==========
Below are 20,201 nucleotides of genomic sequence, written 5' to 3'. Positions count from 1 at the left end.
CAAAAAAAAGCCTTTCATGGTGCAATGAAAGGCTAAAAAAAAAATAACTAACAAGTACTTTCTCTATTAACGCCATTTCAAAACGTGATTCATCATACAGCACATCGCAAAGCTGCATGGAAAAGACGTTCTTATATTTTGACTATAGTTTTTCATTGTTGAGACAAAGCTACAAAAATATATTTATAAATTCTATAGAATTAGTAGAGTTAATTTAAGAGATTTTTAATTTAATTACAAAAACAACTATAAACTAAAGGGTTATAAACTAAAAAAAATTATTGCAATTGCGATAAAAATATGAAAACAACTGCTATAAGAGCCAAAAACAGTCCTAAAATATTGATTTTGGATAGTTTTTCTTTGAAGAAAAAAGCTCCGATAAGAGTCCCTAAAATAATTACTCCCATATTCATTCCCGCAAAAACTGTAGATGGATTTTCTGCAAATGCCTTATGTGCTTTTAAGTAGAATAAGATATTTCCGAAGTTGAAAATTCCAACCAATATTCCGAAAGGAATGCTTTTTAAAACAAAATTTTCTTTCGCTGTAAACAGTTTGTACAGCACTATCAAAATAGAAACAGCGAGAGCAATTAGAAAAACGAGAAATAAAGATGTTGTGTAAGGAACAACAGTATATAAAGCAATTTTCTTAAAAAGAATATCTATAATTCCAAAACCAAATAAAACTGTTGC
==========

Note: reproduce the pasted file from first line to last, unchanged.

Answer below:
Below are 20,201 nucleotides of genomic sequence, written 5' to 3'. Positions count from 1 at the left end.
CAAAAAAAAGCCTTTCATGGTGCAATGAAAGGCTAAAAAAAAAATAACTAACAAGTACTTTCTCTATTAACGCCATTTCAAAACGTGATTCATCATACAGCACATCGCAAAGCTGCATGGAAAAGACGTTCTTATATTTTGACTATAGTTTTTCATTGTTGAGACAAAGCTACAAAAATATATTTATAAATTCTATAGAATTAGTAGAGTTAATTTAAGAGATTTTTAATTTAATTACAAAAACAACTATAAACTAAAGGGTTATAAACTAAAAAAAATTATTGCAATTGCGATAAAAATATGAAAACAACTGCTATAAGAGCCAAAAACAGTCCTAAAATATTGATTTTGGATAGTTTTTCTTTGAAGAAAAAAGCTCCGATAAGAGTCCCTAAAATAATTACTCCCATATTCATTCCCGCAAAAACTGTAGATGGATTTTCTGCAAATGCCTTATGTGCTTTTAAGTAGAATAAGATATTTCCGAAGTTGAAAATTCCAACCAATATTCCGAAAGGAATGCTTTTTAAAACAAAATTTTCTTTCGCTGTAAACAGTTTGTACAGCACTATCAAAATAGAAACAGCGAGAGCAATTAGAAAAACGAGAAATAAAGATGTTGTGTAAGGAACAACAGTATATAAAGCAATTTTCTTAAAAAGAATATCTATAATTCCAAAACCAAATAAAACTGTTGC